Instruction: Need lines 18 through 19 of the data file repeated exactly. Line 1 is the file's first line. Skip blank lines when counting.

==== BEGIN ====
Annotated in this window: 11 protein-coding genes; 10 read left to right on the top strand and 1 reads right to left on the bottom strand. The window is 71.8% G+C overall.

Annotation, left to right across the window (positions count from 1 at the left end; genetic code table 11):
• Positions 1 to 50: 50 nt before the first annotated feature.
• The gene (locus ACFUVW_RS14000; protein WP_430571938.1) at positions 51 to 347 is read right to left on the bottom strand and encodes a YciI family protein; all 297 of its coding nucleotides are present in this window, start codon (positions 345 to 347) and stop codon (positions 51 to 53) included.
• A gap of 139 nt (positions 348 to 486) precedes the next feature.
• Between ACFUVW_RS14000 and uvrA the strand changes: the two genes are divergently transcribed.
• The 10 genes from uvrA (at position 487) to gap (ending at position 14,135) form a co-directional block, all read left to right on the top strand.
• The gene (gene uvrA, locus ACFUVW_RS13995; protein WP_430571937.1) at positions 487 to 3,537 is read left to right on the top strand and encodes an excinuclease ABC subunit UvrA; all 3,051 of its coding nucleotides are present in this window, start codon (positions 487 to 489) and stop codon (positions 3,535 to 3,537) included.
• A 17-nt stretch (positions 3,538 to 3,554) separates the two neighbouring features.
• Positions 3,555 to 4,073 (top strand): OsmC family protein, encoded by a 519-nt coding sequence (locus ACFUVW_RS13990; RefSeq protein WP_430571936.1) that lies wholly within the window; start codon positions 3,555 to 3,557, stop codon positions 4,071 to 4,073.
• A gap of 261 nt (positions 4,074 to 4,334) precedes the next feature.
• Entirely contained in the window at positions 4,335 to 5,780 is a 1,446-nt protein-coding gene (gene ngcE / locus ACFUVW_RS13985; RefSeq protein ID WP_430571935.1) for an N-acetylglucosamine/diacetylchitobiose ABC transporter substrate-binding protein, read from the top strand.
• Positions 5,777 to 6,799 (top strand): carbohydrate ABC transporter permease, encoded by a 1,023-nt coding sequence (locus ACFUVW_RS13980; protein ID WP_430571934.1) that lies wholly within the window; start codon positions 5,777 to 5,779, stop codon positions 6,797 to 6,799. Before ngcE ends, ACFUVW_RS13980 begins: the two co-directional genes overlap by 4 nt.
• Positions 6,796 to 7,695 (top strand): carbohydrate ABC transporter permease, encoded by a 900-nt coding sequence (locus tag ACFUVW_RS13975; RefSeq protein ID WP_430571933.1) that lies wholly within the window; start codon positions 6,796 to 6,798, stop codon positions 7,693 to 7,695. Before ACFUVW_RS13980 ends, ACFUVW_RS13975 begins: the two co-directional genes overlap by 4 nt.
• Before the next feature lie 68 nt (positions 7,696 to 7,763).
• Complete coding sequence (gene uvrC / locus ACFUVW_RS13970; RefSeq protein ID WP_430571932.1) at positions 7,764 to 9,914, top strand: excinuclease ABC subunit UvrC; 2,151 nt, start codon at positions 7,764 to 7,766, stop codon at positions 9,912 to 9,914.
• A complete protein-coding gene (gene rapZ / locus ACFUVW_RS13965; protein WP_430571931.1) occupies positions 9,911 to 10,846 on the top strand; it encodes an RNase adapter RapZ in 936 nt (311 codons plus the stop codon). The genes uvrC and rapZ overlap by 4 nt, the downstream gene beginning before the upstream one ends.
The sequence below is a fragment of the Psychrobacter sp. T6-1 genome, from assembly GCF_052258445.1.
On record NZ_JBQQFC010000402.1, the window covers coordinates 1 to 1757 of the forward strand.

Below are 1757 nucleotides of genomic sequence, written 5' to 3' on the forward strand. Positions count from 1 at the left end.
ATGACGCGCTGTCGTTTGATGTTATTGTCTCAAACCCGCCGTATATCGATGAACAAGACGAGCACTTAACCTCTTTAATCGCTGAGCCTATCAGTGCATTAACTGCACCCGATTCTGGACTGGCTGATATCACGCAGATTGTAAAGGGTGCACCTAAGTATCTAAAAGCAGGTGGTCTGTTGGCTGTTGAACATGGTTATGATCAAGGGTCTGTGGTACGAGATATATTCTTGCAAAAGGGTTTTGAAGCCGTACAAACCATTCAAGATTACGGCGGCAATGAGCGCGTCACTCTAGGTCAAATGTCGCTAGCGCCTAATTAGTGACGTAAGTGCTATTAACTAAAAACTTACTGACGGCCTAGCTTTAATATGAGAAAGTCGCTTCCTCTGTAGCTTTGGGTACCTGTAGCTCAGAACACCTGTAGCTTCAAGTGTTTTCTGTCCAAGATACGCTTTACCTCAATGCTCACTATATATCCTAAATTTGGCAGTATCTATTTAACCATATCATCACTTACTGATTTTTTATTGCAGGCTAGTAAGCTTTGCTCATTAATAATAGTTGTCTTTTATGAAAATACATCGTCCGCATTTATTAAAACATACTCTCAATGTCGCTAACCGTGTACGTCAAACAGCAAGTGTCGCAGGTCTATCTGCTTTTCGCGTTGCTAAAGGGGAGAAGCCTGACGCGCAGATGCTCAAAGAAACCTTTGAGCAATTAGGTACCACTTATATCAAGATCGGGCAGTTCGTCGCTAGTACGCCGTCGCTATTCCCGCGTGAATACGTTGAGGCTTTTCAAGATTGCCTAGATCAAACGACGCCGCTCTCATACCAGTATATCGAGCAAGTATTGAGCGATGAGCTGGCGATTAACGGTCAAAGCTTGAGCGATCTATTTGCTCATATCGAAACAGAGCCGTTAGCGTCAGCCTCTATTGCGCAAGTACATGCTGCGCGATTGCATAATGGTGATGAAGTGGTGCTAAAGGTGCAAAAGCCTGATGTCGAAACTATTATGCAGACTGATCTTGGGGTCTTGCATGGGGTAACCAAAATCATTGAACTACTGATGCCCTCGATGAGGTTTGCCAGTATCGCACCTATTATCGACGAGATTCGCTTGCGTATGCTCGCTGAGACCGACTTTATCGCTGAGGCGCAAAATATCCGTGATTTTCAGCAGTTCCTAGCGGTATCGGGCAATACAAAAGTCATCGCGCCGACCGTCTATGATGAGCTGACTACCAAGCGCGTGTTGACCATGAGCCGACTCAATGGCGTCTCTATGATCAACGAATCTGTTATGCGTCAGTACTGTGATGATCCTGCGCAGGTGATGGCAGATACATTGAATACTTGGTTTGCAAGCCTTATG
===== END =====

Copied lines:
The sequence below is a fragment of the Psychrobacter sp. T6-1 genome, from assembly GCF_052258445.1.
On record NZ_JBQQFC010000402.1, the window covers coordinates 1 to 1757 of the forward strand.